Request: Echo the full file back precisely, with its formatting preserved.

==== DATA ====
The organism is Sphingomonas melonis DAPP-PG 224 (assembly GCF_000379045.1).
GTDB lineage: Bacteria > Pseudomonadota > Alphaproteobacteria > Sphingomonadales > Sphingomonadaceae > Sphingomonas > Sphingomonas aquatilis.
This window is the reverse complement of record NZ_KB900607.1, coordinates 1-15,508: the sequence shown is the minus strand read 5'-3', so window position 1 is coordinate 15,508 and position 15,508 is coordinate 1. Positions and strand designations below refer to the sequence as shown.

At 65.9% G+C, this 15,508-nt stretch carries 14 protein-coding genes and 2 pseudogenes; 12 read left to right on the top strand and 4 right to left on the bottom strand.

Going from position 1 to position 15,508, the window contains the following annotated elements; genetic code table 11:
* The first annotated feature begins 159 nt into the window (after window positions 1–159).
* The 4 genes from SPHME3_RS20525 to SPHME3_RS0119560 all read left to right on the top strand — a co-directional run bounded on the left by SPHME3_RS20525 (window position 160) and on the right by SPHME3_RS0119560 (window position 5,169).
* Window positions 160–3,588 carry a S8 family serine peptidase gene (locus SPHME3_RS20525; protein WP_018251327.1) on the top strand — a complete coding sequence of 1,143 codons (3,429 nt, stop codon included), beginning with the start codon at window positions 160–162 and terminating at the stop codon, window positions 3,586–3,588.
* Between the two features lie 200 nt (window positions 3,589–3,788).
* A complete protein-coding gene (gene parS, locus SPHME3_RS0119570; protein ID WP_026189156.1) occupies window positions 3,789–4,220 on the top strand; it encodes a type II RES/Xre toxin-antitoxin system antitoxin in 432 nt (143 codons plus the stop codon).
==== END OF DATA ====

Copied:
The organism is Sphingomonas melonis DAPP-PG 224 (assembly GCF_000379045.1).
GTDB lineage: Bacteria > Pseudomonadota > Alphaproteobacteria > Sphingomonadales > Sphingomonadaceae > Sphingomonas > Sphingomonas aquatilis.
This window is the reverse complement of record NZ_KB900607.1, coordinates 1-15,508: the sequence shown is the minus strand read 5'-3', so window position 1 is coordinate 15,508 and position 15,508 is coordinate 1. Positions and strand designations below refer to the sequence as shown.

At 65.9% G+C, this 15,508-nt stretch carries 14 protein-coding genes and 2 pseudogenes; 12 read left to right on the top strand and 4 right to left on the bottom strand.

Going from position 1 to position 15,508, the window contains the following annotated elements; genetic code table 11:
* The first annotated feature begins 159 nt into the window (after window positions 1–159).
* The 4 genes from SPHME3_RS20525 to SPHME3_RS0119560 all read left to right on the top strand — a co-directional run bounded on the left by SPHME3_RS20525 (window position 160) and on the right by SPHME3_RS0119560 (window position 5,169).
* Window positions 160–3,588 carry a S8 family serine peptidase gene (locus SPHME3_RS20525; protein WP_018251327.1) on the top strand — a complete coding sequence of 1,143 codons (3,429 nt, stop codon included), beginning with the start codon at window positions 160–162 and terminating at the stop codon, window positions 3,586–3,588.
* Between the two features lie 200 nt (window positions 3,589–3,788).
* A complete protein-coding gene (gene parS, locus SPHME3_RS0119570; protein ID WP_026189156.1) occupies window positions 3,789–4,220 on the top strand; it encodes a type II RES/Xre toxin-antitoxin system antitoxin in 432 nt (143 codons plus the stop codon).